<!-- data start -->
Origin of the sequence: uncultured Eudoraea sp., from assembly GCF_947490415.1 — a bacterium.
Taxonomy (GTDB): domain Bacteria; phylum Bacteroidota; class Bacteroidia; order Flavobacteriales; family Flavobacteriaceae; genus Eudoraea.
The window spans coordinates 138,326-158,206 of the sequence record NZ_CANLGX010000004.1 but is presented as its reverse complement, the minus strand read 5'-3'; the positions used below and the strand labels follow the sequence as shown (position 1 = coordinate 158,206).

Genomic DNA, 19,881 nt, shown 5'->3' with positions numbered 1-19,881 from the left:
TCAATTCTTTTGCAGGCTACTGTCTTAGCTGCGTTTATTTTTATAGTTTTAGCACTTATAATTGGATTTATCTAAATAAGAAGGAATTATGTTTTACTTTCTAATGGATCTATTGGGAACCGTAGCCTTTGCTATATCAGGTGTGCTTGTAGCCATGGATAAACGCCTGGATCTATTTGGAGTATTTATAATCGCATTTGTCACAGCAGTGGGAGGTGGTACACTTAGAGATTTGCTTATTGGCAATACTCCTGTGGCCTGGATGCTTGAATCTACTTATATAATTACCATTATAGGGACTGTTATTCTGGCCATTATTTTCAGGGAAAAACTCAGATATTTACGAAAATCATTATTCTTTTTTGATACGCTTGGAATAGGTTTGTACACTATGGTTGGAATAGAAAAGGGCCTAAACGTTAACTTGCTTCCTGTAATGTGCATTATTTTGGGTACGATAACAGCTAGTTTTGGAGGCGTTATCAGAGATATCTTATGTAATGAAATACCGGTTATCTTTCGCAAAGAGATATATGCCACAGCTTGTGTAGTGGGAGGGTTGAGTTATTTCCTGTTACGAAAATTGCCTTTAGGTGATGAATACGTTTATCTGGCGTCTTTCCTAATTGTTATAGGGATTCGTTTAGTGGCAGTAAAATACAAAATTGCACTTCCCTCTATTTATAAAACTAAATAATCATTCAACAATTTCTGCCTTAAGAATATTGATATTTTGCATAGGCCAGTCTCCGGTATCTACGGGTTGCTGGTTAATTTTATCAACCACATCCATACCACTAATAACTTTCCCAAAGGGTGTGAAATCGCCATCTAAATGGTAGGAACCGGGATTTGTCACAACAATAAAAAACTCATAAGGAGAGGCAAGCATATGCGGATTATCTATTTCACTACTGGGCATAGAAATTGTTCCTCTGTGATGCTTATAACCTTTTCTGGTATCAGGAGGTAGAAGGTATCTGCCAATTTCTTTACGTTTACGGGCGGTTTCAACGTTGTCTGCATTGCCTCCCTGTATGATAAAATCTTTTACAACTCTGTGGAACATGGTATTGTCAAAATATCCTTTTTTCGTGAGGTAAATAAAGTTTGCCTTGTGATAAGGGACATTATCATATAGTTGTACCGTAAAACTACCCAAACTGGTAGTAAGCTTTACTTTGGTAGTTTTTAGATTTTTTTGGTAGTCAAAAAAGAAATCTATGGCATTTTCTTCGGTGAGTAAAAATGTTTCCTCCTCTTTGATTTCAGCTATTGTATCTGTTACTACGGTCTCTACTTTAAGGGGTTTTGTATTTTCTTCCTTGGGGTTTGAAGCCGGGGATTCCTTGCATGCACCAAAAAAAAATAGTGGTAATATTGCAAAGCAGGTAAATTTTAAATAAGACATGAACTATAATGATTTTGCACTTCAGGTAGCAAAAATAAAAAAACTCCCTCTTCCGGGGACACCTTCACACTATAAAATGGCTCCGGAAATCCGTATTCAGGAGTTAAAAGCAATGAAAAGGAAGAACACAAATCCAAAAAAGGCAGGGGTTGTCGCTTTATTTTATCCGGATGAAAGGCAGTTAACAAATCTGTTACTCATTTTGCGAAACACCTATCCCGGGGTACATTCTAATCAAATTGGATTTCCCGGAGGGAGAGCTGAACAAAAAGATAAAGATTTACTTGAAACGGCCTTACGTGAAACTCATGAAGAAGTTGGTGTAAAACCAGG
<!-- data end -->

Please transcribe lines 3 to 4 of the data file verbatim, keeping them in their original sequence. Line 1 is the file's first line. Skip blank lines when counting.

The window spans coordinates 138,326-158,206 of the sequence record NZ_CANLGX010000004.1 but is presented as its reverse complement, the minus strand read 5'-3'; the positions used below and the strand labels follow the sequence as shown (position 1 = coordinate 158,206).

Genomic DNA, 19,881 nt, shown 5'->3' with positions numbered 1-19,881 from the left: